--Pres. Bill Clinton
We have now concluded our ninth week. As we approach the end of our journey and I start to reflect back on our time here, I think about two tremendous cases of resilience I have witnessed. Two of my classmates who have lost loved ones (one, a fiancé and the other, a child) have both rejoined our class to finish what they started, even as they continue to mourn their respective losses. I admire and am amazed by both of these individuals who have shown such personal strength and determination. As a session, we have rallied in support of both classmates, but the decision to come back and the credit for continuing is theirs alone. I should not have been surprised that my classmates returned. This "never give up" attitude is exactly what we teach in law enforcement. We work in a dangerous profession where officers are frequently faced with life and death situations after being shot or while involved in physical fights with suspects. As a firearms and defensive tactics instructor, I have frequently yelled the words "Stay in the fight!" to officers while engaged in training scenarios. Officers are taught that if a suspect punches them in the face, they come back at them with a higher level of force. If someone knocks them down, they get back up. If someone shoots them, they return fire to stop the threat and then plug their own bullet hole if needed. That survival mindset is what ensures that officers will go home to their families at the end of a shift. Time and again, we have seen officers bounce back from traumatic injuries to win a fight and have seen officers who have sustained injuries that should have ended their careers, recover and return to full duty.
This past week, our session had the opportunity to learn more about an extreme case of resilience when we were visited by another American hero as part of our enrichment programming. Mike Durant, an Army helicopter pilot, was shot down during a mission in Somalia. The incident would inspire the book and subsequent movie, Blackhawk Down. After being shot down by an RPG, his femur snapped in half on the edge of this seat due to force of the impact from the crash. Additionally, he crushed a vertebrae in his back. Despite these injuries, he picked up his weapon and prepared to defend himself and his crew from his seat (he couldn't move due to his injuries). Two Delta Force operators voluntarily fast roped into the firefight from the safety of their own helicopter against the advice of superiors in order to come to their defense. Both of those operators were killed along with the rest of his crew. He fought until he ran out of ammunition and was taken prisoner by a Somali warlord. A mob disarmed him and attempted to beat him to death fracturing his eye socket, cheek, and nose. As they stripped him of his boots, they forced his already broken femur to rupture the back of his leg. He spent 11 days in captivity before his release was finally negotiated. He went through a lengthy recovery of surgeries and rehabilitation. At the end, he was told his career as an aviator was over. He was encouraged to choose a new field if he wanted to stay in the military. Due to his passion for flying, but more importantly, his loyalty to his unit, he made the decision to himself that he would return to his unit as a pilot. He thought that if he could prove, through some physical feat, that he was worthy of an exemption, that he would have a chance. Doctors eventually removed a metal rod from his femur, and he decided that proof of his recovery and determination could be proven if he were able to complete the Marine Corps marathon. He began training, and only 10 months after having his rod removed, he successfully completed the Marine Corps Marathon. "Completed" is a bit of an understatement as he finished the marathon in only 3 hours and 37 minutes, beating his own personal best marathon time as well as the personal best of his battalion commander. He filed the appeal for an exemption with an endorsement signed by his entire chain of command. He was granted an exemption and returned to his unit as a "Night Stalker."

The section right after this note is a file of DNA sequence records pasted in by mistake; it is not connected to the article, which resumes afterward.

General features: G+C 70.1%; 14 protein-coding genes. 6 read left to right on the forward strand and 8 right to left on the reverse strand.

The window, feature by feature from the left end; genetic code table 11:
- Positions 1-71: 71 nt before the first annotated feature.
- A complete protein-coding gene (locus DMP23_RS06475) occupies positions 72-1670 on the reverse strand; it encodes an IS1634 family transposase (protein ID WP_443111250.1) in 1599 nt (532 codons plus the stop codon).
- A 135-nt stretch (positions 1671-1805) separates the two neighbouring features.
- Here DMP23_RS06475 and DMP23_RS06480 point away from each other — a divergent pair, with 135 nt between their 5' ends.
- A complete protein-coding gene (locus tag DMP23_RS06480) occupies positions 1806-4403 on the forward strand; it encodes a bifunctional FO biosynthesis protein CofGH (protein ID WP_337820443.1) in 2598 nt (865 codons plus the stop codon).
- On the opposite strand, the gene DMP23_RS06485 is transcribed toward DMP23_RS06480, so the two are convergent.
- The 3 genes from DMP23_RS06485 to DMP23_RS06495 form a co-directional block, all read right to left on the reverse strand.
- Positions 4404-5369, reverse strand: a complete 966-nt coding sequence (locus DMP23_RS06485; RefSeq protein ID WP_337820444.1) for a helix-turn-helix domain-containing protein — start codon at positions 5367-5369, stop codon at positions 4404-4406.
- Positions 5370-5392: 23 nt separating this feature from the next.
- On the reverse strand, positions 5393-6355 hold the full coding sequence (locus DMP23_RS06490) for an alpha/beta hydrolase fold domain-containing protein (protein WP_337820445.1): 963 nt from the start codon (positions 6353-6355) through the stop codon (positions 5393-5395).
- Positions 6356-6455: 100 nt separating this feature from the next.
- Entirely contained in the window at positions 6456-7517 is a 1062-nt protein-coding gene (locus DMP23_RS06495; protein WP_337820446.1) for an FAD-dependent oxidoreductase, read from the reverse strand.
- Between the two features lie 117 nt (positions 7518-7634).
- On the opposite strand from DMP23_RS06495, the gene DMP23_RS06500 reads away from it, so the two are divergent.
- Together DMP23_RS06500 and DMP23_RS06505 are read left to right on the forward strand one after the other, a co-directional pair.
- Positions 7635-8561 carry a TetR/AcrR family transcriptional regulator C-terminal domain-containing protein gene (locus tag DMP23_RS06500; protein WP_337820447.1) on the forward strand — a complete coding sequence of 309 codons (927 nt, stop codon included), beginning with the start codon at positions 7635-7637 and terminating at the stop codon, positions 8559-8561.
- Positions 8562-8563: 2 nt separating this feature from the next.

Meeting Mike Durant
Mike Durant talking about his post-incident recovery